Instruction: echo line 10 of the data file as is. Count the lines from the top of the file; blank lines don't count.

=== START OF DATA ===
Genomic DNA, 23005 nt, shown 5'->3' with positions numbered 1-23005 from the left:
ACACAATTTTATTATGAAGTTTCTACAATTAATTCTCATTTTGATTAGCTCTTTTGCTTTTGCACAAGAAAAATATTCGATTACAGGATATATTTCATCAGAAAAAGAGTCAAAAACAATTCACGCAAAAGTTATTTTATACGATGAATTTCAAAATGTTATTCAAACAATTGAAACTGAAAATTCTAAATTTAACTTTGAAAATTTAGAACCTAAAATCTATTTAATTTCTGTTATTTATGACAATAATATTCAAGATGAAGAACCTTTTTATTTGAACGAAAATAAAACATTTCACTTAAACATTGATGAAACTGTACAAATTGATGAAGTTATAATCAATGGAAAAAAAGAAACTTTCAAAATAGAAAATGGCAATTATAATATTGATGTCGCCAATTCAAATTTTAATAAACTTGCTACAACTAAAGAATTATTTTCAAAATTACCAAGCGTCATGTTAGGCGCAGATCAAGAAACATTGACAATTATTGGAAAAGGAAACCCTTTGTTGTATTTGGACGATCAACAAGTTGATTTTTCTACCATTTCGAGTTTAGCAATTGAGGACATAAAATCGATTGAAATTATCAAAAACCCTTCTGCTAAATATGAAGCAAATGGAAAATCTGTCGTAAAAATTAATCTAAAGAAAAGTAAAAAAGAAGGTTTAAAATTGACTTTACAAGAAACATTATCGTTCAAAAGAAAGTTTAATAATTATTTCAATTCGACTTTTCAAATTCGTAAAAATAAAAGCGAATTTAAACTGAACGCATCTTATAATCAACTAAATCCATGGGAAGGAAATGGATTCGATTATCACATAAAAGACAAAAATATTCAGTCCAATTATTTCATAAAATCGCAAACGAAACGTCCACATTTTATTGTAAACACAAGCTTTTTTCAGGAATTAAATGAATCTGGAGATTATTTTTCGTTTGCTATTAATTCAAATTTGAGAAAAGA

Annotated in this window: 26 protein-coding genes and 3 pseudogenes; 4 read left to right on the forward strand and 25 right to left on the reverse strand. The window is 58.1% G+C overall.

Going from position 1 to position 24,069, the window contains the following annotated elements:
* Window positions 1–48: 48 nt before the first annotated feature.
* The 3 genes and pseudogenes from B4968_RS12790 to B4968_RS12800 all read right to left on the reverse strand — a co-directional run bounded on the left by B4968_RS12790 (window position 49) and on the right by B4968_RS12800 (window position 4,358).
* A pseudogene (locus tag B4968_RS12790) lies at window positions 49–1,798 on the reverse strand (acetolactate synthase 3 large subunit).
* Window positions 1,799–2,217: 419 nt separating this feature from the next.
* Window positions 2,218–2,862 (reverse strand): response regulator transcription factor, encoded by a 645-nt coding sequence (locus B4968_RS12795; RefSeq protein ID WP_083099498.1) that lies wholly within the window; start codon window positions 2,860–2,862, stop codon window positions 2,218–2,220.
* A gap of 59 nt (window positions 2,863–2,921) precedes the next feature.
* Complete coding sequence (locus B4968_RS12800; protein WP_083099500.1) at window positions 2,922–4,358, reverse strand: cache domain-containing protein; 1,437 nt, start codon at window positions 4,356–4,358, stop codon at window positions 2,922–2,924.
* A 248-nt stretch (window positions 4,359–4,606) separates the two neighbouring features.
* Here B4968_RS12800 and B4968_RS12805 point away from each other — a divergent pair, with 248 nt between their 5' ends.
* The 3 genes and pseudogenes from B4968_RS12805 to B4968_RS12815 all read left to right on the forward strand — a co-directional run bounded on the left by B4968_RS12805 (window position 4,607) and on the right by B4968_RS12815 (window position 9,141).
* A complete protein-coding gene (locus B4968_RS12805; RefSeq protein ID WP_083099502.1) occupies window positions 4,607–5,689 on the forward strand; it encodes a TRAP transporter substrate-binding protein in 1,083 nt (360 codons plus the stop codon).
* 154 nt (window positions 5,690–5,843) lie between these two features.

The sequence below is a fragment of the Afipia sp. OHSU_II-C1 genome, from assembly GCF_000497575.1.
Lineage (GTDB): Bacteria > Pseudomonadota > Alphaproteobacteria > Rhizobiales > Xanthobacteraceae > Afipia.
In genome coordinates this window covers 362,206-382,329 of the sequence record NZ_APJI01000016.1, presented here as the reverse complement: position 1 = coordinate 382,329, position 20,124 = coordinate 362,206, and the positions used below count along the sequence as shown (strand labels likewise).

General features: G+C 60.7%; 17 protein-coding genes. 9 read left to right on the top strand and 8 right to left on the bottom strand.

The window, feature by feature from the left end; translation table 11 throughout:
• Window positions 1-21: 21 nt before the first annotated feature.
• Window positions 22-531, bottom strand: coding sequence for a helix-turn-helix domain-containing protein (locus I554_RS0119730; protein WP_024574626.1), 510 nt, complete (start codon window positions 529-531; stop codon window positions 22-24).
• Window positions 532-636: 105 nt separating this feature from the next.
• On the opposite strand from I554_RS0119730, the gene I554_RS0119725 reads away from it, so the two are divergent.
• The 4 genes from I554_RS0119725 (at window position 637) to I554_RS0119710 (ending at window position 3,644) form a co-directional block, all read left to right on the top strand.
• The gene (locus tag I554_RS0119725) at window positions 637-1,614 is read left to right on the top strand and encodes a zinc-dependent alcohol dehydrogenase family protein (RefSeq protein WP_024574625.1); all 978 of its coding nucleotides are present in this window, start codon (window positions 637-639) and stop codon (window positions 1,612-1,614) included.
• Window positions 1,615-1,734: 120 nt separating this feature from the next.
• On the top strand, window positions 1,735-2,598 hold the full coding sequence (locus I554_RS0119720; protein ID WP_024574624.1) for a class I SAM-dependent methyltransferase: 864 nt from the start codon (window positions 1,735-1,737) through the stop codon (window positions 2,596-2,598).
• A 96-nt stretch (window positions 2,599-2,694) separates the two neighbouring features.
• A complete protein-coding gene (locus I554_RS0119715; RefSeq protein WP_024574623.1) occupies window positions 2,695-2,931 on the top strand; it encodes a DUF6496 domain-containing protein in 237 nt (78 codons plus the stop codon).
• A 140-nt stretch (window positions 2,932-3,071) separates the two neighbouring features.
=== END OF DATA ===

* A gap of 59 nt (window positions 2,863–2,921) precedes the next feature.